Building a fair, green and resilient economy, with nature and our environment at its heart, is not only desirable but also within our grasp.
The heads of three agencies have joined the rising chorus of calls for a green recovery from the pandemic.
Environment Agency chairwoman Emma Howard Boyd, conservation body Natural England's Tony Juniper (pictured), and Sir William Worsley, who chairs the Forestry Commission have penned a joint op-ed calling for greater government investment in green measures to reboot the economy.
Published on the Green Alliance website, their article said: "Building a fair, green and resilient economy, with nature and our environment at its heart, is not only desirable but also within our grasp.
"This will not only reap immediate rewards and create jobs with a real positive impact, it has the potential to reset our nation for generations to come."
Embracing a green recovery is more than an "environmental issue", the agency heads said, pointing to the Treasury's own review of the economics of biodiversity headed up by Professor Sir Partha Dasgupta which they said showed the economy was a wholly-owned subsidiary of the natural world.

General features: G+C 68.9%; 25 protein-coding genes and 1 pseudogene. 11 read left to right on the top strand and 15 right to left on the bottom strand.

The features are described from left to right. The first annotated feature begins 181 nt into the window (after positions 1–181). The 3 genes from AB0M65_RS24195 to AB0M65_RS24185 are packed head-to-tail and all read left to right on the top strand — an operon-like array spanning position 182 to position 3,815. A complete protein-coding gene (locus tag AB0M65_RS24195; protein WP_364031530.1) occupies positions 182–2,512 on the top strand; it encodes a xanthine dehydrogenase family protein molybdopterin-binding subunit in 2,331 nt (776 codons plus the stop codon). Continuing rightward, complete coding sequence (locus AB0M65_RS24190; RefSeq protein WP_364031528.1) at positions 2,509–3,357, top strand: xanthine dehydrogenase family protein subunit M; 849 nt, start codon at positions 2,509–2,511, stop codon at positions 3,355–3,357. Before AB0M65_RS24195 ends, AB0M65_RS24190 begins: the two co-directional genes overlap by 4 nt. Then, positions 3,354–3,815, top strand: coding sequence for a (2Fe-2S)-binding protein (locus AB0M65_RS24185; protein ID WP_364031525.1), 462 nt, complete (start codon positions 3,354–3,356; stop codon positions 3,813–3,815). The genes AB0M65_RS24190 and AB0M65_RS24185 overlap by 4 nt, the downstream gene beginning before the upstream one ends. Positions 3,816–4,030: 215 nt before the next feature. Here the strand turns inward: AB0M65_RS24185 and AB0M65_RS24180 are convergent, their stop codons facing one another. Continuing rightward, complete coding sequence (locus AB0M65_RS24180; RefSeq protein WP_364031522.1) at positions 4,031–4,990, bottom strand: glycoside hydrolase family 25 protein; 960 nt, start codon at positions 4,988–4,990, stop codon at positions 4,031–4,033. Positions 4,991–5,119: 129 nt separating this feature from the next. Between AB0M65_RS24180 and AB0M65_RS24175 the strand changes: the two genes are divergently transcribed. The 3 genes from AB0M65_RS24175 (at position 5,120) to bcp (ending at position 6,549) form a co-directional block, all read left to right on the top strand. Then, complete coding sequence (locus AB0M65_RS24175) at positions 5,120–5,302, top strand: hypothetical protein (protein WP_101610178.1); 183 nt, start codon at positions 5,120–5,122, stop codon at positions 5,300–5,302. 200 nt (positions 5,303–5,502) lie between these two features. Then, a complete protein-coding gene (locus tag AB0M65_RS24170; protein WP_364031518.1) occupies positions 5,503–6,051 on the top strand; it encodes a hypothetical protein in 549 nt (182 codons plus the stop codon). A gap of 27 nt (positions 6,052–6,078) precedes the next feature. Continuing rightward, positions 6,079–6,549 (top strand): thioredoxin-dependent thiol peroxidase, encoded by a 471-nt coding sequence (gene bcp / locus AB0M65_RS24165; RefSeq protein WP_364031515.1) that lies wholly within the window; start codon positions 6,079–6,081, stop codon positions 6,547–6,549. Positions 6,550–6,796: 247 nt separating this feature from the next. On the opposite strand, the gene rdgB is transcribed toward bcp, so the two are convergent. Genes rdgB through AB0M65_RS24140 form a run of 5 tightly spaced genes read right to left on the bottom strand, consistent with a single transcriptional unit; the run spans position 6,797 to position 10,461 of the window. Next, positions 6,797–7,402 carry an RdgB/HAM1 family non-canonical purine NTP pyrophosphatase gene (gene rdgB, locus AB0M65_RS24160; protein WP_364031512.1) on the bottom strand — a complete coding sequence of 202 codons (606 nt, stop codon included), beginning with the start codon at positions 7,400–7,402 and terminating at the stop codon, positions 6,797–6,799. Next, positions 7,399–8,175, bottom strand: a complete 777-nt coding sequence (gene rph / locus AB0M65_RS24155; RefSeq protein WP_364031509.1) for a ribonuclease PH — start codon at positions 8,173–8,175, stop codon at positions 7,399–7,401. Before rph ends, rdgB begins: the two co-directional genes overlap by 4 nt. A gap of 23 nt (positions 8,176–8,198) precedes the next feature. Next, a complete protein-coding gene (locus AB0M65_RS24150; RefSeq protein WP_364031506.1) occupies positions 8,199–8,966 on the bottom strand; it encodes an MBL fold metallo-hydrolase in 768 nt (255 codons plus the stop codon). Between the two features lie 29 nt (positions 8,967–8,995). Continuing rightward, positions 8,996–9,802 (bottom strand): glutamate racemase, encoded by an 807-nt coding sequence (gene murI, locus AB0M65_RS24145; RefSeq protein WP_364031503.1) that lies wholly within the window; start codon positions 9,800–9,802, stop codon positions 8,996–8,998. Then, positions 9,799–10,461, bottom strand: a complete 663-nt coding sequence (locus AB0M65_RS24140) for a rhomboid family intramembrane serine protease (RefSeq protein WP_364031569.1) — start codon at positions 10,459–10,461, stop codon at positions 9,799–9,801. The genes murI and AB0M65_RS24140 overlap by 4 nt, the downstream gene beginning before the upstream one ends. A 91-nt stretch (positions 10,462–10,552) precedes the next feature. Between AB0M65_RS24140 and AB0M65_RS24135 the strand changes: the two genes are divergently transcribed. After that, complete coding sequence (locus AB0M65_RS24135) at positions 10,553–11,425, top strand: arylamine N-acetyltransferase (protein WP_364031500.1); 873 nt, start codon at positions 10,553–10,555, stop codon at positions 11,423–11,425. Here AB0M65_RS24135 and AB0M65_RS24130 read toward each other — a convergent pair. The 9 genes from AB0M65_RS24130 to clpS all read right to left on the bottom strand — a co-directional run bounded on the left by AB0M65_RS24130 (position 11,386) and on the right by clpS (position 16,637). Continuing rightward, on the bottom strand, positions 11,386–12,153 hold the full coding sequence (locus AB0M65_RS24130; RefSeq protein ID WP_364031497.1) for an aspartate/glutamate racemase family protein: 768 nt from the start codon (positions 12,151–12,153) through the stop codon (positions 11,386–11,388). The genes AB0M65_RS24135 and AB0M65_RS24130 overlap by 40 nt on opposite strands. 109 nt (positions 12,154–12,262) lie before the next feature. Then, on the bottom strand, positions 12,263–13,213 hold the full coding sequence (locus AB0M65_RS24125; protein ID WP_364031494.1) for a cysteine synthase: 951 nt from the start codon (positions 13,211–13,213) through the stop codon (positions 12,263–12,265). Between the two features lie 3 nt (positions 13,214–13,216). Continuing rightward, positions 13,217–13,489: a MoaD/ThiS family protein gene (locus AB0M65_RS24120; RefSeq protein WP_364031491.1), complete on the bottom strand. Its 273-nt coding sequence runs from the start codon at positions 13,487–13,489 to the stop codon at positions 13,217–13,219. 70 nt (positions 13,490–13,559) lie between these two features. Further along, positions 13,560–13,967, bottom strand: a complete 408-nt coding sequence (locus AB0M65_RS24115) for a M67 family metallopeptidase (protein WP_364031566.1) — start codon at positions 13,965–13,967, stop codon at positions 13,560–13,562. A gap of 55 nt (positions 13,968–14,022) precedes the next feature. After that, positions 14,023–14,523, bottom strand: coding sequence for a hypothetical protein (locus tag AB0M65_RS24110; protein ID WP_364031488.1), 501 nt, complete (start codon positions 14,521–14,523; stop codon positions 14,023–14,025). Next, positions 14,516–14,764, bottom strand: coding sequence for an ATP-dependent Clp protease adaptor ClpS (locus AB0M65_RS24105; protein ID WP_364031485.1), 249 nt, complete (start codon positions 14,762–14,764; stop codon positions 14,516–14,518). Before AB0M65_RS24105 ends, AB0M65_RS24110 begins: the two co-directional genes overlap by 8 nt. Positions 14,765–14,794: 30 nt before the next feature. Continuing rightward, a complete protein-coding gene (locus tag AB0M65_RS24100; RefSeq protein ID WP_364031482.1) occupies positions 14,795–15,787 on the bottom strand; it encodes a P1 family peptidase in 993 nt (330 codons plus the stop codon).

Pandemics are just one peril that comes in the wake of the unsustainable relationship with the environment, they warned.
And many people had personal reasons to see the importance of a healthy natural environment, with lockdown enabling people to appreciate birdsong and green spaces.
"As the economy restarts, it is imperative we don't let this chance for positive change slip away.
"We must not forget that a healthy economy is supported by a healthy population, and that both depend on a healthy environment," the three agency leaders urged.
A green recovery could deliver on multiple aims, with investment in jobs creating a new workforce to build the green projects of the future, and new woodlands and restored peatlands helping the UK adapt to weather extremes.
Improving green spaces could help combat heat and flooding linked to climate change, and tackle social inequalities, in the face of figures that show a much higher proportion of black households have no outdoor space at home than white households.
The joint article points to existing plans to tackle the climate and nature crises which could be harnessed, including the 25-year environment plan, targets to cut emissions to net zero by 2050, a new scheme to reward farmers for environmentally-friendly farming and investment in flood defences.
The agency chairs said growing and planting trees, focusing on green jobs and supporting environmental and conservation groups who deliver nature projects such as restoring habitat are areas where the nation could invest.
They acknowledged that "tough choices and turbulent times" were likely to lay ahead and that past experience might suggest environmental issues will get sidelined in the wake of the pandemic.
But they warned: "There is, however, no time for delay. For a thriving economy and society we need thriving nature and a healthy planet.
"We stand ready to do all we can to help, both in delivering a response to this crisis with necessary action now to battle the climate emergency as well leaving a lasting legacy," they wrote.
Emily Beament is the PA environment correspondent.